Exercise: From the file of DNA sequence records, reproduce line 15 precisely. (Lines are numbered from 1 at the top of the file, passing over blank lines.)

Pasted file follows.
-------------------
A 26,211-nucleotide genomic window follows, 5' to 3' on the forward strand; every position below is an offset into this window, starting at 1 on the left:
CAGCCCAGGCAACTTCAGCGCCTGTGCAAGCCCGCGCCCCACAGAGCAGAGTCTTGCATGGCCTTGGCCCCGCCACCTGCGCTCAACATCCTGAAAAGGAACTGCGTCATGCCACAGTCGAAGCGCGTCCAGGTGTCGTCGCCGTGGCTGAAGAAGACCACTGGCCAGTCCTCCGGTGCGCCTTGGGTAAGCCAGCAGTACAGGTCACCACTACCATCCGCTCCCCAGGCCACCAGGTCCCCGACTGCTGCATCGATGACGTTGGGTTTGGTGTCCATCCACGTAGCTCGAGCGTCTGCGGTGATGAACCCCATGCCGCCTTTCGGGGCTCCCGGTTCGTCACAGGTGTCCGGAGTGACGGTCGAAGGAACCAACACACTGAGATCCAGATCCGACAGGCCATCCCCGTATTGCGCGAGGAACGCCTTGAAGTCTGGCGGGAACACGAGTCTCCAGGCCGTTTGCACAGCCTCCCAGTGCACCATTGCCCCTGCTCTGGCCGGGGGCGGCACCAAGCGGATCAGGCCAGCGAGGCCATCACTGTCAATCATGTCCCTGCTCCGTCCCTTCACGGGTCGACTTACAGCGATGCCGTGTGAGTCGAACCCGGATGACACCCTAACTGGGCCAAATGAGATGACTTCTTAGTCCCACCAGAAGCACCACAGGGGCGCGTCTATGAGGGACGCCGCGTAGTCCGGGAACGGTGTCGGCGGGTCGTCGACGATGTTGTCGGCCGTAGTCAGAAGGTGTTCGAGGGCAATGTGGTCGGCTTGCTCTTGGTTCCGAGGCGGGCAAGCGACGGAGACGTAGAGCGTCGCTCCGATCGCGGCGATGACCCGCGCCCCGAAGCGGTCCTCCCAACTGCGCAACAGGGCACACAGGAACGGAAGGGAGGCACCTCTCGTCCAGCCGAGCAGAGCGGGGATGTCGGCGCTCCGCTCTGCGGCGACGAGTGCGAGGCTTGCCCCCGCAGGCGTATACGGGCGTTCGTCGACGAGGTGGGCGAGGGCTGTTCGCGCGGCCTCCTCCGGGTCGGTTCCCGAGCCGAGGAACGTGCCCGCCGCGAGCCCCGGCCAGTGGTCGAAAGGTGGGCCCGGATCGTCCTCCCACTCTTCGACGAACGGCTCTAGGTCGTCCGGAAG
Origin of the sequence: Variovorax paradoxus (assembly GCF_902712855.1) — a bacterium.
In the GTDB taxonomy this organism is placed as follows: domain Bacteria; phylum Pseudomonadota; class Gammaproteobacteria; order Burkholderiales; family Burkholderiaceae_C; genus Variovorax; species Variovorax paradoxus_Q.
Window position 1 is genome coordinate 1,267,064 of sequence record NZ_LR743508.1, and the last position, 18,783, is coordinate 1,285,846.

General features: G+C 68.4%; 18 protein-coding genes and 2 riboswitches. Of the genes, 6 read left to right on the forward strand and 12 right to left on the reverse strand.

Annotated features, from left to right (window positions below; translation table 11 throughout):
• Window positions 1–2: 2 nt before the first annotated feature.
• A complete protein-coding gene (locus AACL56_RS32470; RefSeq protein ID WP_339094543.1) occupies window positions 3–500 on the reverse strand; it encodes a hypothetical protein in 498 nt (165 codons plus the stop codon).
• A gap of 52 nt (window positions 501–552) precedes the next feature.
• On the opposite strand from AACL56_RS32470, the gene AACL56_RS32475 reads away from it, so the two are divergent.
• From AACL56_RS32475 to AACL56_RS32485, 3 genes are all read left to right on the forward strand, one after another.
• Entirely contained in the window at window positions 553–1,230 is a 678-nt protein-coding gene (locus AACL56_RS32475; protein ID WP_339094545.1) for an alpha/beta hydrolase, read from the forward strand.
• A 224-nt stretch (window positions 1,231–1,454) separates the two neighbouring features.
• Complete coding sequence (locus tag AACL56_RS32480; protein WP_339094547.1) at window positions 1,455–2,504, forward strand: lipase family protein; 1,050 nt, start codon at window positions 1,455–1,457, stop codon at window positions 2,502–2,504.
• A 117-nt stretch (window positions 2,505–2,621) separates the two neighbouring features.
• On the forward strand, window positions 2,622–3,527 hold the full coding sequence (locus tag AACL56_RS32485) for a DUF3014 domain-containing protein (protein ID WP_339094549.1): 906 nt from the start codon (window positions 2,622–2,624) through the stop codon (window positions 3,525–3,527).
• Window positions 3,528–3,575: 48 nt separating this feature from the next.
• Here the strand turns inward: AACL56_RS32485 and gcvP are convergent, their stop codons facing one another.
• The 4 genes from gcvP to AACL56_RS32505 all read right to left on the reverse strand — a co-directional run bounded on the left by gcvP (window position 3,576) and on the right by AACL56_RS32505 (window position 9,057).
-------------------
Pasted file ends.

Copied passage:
• Complete coding sequence (locus tag AACL56_RS32480; protein WP_339094547.1) at window positions 1,455–2,504, forward strand: lipase family protein; 1,050 nt, start codon at window positions 1,455–1,457, stop codon at window positions 2,502–2,504.